Allison comes across rather shallow, but again this is excusable under her extreme circumstances; I’ve read ahead, and she gets more interesting.  In this volume, the interesting people are White Chain, who holds on to their (angels are agender, officially) ethical standards as much as possible even when circumstances require a far lower bar for what’s acceptable; and Cio, a cynical blue-masked demon who used to be a powerful master thief but has been depowered and now works as a bookkeeper in a brothel (until she quits to help out Allison…for her own reasons.)

While there’s quite a bit of discussion of sexual topics, and some non-graphic nudity, there’s no on-camera sex.  Lots of violence, though, some pretty graphic.  Some rough language as well.  Every so often there are text pieces that tell stories from the background mythology; these don’t always have standard endings.

Recommended for fantasy fans who don’t mind that much of what’s going on is confusing and won’t make sense until much later.  Yes, you can read it for free on the internet, but cash infusions from the print version help the artist keep creating.

 

 

 

 

Book Review: Outlaws of the Atlantic: Sailors, Pirates and Motley Crews in the Age of Sail

Book Review: Outlaws of the Atlantic: Sailors, Pirates and Motley Crews in the Age of Sail by Marcus Rediker

Disclaimer:  I received this book as a Goodreads giveaway for the purposes of this review.  No other compensation was offered or requested.

Outlaws of the Atlantic

During the Age of Sail, the deep ocean sailing ship was one of the most advanced technological wonders of its time.  But such a complex device required many workers to keep it running smoothly and keep it from collapsing in times of danger.  So there rose the class of people known as the common seaman; sailors who were essential to the ship as a group, but entirely replaceable as individuals.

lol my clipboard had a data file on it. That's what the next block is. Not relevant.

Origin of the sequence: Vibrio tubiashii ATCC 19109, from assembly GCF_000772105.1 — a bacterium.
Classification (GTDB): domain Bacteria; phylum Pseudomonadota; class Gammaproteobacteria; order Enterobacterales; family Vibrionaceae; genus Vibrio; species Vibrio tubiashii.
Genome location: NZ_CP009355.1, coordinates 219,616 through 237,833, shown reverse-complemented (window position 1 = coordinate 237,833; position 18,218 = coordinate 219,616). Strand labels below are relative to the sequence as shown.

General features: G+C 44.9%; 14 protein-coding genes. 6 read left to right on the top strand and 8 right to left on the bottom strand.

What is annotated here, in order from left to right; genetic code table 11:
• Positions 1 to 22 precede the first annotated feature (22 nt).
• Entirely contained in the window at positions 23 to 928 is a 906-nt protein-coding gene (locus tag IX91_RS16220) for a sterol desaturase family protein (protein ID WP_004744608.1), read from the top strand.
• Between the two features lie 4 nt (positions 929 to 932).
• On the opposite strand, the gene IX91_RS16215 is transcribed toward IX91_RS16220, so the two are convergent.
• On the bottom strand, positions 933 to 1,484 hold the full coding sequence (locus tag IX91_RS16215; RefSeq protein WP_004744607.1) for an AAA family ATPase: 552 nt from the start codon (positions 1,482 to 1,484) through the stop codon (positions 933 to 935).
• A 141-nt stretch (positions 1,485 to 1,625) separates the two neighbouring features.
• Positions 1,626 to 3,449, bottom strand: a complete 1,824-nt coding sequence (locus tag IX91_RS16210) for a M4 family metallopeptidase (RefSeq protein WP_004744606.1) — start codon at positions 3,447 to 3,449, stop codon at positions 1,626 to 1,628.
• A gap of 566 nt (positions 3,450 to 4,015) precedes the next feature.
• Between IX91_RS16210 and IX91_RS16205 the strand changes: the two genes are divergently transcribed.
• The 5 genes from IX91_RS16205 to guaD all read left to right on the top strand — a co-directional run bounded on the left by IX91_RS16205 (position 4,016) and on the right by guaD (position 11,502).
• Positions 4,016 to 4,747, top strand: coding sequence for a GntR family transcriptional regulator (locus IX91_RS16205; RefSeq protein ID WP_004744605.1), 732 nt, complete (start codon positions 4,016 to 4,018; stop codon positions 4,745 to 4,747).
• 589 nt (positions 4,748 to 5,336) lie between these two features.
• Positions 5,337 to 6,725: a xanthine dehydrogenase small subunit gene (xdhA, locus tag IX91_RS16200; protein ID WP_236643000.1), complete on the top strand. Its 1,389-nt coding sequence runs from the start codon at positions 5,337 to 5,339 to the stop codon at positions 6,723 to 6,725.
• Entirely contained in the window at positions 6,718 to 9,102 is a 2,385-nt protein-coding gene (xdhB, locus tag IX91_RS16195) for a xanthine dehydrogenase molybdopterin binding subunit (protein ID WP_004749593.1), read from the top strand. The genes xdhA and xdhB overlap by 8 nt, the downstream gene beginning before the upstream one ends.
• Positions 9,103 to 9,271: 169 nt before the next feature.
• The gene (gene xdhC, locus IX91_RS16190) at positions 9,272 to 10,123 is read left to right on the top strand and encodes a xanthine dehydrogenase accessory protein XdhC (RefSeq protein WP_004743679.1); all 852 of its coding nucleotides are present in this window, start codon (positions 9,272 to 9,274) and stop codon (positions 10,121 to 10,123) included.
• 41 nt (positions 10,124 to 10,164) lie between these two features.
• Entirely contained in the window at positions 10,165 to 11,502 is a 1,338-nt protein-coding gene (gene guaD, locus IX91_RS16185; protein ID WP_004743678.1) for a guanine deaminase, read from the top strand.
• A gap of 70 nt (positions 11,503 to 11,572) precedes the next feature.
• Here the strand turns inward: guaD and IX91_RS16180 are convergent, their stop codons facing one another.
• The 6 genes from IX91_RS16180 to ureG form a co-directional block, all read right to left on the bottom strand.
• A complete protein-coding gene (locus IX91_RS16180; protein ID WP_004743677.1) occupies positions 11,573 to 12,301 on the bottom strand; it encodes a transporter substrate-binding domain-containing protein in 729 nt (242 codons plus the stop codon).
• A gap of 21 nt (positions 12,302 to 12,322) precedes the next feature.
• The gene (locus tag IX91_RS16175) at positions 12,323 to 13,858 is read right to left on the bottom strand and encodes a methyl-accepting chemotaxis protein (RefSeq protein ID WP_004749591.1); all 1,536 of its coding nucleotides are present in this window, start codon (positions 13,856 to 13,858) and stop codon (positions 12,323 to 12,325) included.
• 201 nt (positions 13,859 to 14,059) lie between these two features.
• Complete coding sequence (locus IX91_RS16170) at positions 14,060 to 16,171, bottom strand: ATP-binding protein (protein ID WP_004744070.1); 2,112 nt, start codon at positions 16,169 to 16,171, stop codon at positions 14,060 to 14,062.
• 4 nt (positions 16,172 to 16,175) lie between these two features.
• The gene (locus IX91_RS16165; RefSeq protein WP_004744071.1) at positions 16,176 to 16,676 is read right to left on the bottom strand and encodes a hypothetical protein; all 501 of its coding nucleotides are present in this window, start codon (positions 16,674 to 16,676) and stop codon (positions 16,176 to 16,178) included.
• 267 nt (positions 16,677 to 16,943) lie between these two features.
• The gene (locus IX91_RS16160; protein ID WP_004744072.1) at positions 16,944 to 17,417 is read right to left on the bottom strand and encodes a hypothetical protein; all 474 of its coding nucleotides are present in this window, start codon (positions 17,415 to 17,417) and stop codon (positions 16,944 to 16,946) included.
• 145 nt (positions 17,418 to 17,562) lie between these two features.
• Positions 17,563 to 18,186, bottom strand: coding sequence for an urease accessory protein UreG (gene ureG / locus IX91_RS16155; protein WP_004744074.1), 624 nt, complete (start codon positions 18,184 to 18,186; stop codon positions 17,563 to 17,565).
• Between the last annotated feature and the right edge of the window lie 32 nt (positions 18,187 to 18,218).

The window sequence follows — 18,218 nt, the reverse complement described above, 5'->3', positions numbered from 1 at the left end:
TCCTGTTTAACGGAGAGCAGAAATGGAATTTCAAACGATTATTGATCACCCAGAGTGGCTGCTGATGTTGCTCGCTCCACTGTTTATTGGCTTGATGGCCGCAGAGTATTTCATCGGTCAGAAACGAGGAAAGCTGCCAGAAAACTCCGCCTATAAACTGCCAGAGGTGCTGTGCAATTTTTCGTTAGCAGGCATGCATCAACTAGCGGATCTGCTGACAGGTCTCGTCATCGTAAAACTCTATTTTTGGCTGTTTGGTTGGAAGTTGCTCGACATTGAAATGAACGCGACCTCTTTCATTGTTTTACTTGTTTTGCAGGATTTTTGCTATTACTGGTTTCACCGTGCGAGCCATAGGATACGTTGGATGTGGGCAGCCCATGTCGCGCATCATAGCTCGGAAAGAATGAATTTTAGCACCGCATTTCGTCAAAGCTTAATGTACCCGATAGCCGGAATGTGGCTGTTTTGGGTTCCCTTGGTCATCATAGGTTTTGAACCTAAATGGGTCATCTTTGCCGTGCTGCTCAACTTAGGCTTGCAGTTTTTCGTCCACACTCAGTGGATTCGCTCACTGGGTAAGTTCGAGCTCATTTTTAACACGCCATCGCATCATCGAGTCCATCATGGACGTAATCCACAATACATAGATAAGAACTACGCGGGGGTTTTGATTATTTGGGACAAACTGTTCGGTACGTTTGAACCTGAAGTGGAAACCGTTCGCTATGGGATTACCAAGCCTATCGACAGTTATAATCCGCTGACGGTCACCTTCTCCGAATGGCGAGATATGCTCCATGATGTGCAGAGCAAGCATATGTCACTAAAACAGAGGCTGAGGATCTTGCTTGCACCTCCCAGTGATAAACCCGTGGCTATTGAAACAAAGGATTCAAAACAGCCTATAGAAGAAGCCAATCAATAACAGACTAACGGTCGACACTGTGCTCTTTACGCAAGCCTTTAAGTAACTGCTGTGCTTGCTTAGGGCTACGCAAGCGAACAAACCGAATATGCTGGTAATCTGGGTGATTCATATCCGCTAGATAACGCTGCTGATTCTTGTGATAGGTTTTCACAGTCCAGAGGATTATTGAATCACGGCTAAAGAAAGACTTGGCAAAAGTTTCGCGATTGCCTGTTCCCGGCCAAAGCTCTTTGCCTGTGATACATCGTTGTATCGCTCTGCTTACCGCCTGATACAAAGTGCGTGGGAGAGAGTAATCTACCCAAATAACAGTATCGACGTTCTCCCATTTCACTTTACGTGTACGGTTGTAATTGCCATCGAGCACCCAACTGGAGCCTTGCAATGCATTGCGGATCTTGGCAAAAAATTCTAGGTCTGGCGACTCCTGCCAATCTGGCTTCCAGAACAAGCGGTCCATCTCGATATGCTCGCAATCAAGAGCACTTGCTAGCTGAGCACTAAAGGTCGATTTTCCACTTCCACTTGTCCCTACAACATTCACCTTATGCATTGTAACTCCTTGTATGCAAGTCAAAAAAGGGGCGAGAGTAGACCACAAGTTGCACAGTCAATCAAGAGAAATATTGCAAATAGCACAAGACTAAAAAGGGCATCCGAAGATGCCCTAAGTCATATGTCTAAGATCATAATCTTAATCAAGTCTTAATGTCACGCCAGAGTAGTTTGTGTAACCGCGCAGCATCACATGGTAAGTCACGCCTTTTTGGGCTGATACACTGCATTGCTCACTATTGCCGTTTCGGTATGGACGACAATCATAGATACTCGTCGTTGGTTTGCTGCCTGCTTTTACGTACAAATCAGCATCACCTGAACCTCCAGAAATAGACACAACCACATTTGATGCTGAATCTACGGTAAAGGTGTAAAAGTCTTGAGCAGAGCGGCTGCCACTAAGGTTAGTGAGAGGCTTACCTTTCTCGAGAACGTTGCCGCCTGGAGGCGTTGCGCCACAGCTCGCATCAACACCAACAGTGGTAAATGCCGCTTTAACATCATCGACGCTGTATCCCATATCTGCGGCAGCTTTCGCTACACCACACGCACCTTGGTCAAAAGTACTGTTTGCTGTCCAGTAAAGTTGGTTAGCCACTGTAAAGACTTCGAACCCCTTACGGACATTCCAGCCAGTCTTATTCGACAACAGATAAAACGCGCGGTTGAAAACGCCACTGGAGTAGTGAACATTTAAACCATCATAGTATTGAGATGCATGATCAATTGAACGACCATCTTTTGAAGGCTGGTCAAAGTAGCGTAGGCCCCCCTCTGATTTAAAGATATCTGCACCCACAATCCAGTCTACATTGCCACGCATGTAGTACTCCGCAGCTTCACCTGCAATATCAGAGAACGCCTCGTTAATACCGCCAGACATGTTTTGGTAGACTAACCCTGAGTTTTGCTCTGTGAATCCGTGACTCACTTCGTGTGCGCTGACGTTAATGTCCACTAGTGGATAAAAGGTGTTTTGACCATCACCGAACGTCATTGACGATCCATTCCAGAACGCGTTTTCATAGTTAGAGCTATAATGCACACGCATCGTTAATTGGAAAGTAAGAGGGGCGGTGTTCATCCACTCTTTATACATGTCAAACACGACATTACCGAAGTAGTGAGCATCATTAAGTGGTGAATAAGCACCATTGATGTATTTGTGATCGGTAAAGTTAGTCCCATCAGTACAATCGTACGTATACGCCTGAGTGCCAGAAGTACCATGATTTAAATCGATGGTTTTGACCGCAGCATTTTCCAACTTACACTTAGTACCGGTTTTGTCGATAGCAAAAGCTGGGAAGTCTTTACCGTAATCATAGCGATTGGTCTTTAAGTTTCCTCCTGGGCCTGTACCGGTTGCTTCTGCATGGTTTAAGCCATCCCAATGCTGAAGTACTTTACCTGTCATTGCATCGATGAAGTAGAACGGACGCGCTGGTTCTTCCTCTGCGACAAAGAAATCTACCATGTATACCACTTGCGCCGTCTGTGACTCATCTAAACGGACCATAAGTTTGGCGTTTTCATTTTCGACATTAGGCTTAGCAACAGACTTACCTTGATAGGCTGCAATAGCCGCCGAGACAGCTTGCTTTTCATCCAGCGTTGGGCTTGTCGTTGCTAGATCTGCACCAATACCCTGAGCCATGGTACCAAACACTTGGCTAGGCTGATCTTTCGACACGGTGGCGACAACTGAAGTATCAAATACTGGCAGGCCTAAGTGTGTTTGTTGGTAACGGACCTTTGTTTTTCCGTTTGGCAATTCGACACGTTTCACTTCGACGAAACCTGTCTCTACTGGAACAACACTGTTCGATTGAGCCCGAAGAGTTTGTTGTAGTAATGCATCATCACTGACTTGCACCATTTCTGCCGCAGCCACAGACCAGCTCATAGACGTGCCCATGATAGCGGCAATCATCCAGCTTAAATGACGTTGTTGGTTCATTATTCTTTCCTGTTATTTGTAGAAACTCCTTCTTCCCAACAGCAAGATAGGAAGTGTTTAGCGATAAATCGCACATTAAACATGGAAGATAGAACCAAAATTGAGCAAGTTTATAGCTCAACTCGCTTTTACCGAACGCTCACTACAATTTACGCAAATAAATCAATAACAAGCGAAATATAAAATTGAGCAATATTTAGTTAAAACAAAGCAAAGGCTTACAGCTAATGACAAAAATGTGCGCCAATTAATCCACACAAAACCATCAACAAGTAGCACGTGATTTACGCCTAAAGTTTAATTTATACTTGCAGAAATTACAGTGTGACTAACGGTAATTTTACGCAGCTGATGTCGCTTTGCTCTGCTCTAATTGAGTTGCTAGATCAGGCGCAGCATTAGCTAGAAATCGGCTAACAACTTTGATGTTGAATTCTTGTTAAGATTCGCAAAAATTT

Often ill-used, to the point that they often compared themselves to slaves, sailors developed their own subcultures and began “resistance from below”; most notably creating the “strike” when an entire harbor’s sailors struck  (took down) the sails of the ships they were on and refused to work until they got better conditions.  Sailors became both the creators of and spreaders of rebellion against the cruel social order of their day.

Mr. Rediker is a professor of Atlantic History at the University of Pittsburgh, and this is a collection of short pieces he’s written on the general theme of “resistance from below” as it relates to the Atlantic Ocean in the Age of Sail.  He talks a lot about “antinomianism” (the idea that one is primarily saved by faith, rather than obedience to law), and “hydrarchy” (rule by the sea, often connoting rule of the lowly many as opposed to the official hierarchy).

The book begins with an examination of “the sailor’s yarn” and how it was used to spread information both useful and dubious, influencing Western literature among other things.  It moves on to the stories of two men that demonstrate that history also includes ordinary workers and castaways.

In an essay on pirates during the Golden Age of Piracy 1650-1730, emphasis is laid upon the efforts of pirates to democratize their ships; pirate captains were limited in authority, unlike merchant or military captains whose word was law, and whose punishments were untempered.  This indeed was one of the reasons pirates found favor in popular culture; for all that they were criminals, they also had a kind of freedom seldom seen at the time.

There’s another essay on how “motley” (multi-ethnic) crews of sailors helped spread the ideas that led to the American Revolution; though the wealthy stepped in to keep the Revolution from going too far towards mob rule as they saw it.

There is a chapter on slave rebellions aboard the ships carrying them to the New World, usually doomed, and a separate chapter for the case of the Amistad, which turned out much better than could have been hoped.  The latter chapter looks at how conflating the Amistad freedom fighters with pirates helped influence American attittudes towards the men from Sierra Leone.

There are several black and white illustrations, copious endnotes and an index.